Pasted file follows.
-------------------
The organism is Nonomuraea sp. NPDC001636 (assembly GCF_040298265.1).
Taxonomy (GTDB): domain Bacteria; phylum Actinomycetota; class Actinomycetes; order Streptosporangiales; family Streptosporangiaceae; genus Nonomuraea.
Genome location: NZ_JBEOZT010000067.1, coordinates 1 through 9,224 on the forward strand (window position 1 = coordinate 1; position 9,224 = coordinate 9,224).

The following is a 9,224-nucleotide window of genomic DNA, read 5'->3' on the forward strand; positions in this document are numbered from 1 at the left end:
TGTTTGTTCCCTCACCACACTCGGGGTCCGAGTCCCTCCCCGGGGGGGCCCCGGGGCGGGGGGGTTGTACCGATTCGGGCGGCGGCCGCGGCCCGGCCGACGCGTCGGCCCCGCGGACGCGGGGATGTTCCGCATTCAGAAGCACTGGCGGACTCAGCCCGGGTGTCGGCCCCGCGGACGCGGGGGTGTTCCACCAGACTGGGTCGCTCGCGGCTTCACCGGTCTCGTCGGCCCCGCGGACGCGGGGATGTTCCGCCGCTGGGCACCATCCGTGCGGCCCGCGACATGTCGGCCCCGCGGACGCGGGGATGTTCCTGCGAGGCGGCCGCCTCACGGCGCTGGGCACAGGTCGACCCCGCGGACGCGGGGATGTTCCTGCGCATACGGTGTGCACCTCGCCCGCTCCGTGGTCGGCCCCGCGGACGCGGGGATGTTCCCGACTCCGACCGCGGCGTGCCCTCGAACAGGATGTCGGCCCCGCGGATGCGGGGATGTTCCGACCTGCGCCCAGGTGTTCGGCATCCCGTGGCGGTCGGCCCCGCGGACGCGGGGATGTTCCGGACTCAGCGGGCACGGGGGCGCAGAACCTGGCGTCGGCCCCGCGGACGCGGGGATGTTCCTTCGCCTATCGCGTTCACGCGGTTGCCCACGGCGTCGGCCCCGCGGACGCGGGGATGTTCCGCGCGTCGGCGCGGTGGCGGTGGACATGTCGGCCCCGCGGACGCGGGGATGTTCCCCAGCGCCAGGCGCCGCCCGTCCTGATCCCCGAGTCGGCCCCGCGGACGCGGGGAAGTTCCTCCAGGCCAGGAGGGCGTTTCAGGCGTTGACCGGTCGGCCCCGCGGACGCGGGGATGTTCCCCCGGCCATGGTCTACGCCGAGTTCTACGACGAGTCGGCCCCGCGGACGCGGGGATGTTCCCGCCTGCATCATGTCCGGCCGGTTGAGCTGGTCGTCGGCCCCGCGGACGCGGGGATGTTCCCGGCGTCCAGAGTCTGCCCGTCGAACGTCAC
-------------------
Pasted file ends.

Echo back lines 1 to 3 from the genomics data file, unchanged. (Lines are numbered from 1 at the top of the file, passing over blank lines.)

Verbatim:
The organism is Nonomuraea sp. NPDC001636 (assembly GCF_040298265.1).
Taxonomy (GTDB): domain Bacteria; phylum Actinomycetota; class Actinomycetes; order Streptosporangiales; family Streptosporangiaceae; genus Nonomuraea.
Genome location: NZ_JBEOZT010000067.1, coordinates 1 through 9,224 on the forward strand (window position 1 = coordinate 1; position 9,224 = coordinate 9,224).